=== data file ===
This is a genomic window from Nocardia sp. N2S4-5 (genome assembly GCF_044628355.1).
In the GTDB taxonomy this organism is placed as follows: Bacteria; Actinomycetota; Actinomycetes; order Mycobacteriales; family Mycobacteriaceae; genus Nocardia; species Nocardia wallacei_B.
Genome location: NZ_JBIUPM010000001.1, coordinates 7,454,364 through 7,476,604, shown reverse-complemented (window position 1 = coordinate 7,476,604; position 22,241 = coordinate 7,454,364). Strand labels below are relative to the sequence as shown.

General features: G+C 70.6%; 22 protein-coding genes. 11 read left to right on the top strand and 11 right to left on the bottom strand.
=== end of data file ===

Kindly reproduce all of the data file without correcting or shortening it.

This is a genomic window from Nocardia sp. N2S4-5 (genome assembly GCF_044628355.1).
In the GTDB taxonomy this organism is placed as follows: Bacteria; Actinomycetota; Actinomycetes; order Mycobacteriales; family Mycobacteriaceae; genus Nocardia; species Nocardia wallacei_B.
Genome location: NZ_JBIUPM010000001.1, coordinates 7,454,364 through 7,476,604, shown reverse-complemented (window position 1 = coordinate 7,476,604; position 22,241 = coordinate 7,454,364). Strand labels below are relative to the sequence as shown.

General features: G+C 70.6%; 22 protein-coding genes. 11 read left to right on the top strand and 11 right to left on the bottom strand.